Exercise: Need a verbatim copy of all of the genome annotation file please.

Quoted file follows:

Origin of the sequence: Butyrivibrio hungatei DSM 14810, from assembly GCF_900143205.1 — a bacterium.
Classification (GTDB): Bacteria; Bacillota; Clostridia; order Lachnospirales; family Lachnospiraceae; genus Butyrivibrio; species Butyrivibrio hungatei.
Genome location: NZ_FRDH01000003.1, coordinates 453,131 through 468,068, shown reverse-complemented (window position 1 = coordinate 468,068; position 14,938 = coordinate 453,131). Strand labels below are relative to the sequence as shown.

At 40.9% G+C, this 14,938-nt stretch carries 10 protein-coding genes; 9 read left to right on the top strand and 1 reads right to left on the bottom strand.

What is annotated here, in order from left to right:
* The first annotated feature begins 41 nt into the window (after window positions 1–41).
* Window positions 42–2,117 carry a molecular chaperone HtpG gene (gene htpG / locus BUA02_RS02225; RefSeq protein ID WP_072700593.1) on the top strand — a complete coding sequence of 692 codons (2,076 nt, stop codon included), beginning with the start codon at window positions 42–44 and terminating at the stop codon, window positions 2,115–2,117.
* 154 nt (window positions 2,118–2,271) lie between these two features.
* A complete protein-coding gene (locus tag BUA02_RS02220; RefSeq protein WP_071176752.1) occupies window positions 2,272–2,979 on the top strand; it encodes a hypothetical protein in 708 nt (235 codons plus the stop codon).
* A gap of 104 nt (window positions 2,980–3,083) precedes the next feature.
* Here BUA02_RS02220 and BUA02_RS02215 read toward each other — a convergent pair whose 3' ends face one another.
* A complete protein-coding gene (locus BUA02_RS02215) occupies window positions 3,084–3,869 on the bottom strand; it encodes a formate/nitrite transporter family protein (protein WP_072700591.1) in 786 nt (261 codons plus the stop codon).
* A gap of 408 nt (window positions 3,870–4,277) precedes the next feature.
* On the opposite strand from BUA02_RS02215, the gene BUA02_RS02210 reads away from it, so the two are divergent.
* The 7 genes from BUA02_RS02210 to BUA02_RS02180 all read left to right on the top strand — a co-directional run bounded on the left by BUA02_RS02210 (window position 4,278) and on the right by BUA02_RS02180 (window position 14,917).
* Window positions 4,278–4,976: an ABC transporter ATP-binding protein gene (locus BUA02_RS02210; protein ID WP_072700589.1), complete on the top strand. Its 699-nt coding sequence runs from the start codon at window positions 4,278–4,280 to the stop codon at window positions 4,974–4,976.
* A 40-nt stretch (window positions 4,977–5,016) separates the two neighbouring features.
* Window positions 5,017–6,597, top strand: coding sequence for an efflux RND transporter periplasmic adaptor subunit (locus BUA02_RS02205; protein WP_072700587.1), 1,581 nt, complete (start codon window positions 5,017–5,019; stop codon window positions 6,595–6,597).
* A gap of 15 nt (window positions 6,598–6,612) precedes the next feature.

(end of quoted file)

Origin of the sequence: Butyrivibrio hungatei DSM 14810, from assembly GCF_900143205.1 — a bacterium.
Classification (GTDB): Bacteria; Bacillota; Clostridia; order Lachnospirales; family Lachnospiraceae; genus Butyrivibrio; species Butyrivibrio hungatei.
Genome location: NZ_FRDH01000003.1, coordinates 453,131 through 468,068, shown reverse-complemented (window position 1 = coordinate 468,068; position 14,938 = coordinate 453,131). Strand labels below are relative to the sequence as shown.

At 40.9% G+C, this 14,938-nt stretch carries 10 protein-coding genes; 9 read left to right on the top strand and 1 reads right to left on the bottom strand.

What is annotated here, in order from left to right:
* The first annotated feature begins 41 nt into the window (after window positions 1–41).
* Window positions 42–2,117 carry a molecular chaperone HtpG gene (gene htpG / locus BUA02_RS02225; RefSeq protein ID WP_072700593.1) on the top strand — a complete coding sequence of 692 codons (2,076 nt, stop codon included), beginning with the start codon at window positions 42–44 and terminating at the stop codon, window positions 2,115–2,117.
* 154 nt (window positions 2,118–2,271) lie between these two features.
* A complete protein-coding gene (locus tag BUA02_RS02220; RefSeq protein WP_071176752.1) occupies window positions 2,272–2,979 on the top strand; it encodes a hypothetical protein in 708 nt (235 codons plus the stop codon).
* A gap of 104 nt (window positions 2,980–3,083) precedes the next feature.
* Here BUA02_RS02220 and BUA02_RS02215 read toward each other — a convergent pair whose 3' ends face one another.
* A complete protein-coding gene (locus BUA02_RS02215) occupies window positions 3,084–3,869 on the bottom strand; it encodes a formate/nitrite transporter family protein (protein WP_072700591.1) in 786 nt (261 codons plus the stop codon).
* A gap of 408 nt (window positions 3,870–4,277) precedes the next feature.
* On the opposite strand from BUA02_RS02215, the gene BUA02_RS02210 reads away from it, so the two are divergent.
* The 7 genes from BUA02_RS02210 to BUA02_RS02180 all read left to right on the top strand — a co-directional run bounded on the left by BUA02_RS02210 (window position 4,278) and on the right by BUA02_RS02180 (window position 14,917).
* Window positions 4,278–4,976: an ABC transporter ATP-binding protein gene (locus BUA02_RS02210; protein ID WP_072700589.1), complete on the top strand. Its 699-nt coding sequence runs from the start codon at window positions 4,278–4,280 to the stop codon at window positions 4,974–4,976.
* A 40-nt stretch (window positions 4,977–5,016) separates the two neighbouring features.
* Window positions 5,017–6,597, top strand: coding sequence for an efflux RND transporter periplasmic adaptor subunit (locus BUA02_RS02205; protein WP_072700587.1), 1,581 nt, complete (start codon window positions 5,017–5,019; stop codon window positions 6,595–6,597).
* A gap of 15 nt (window positions 6,598–6,612) precedes the next feature.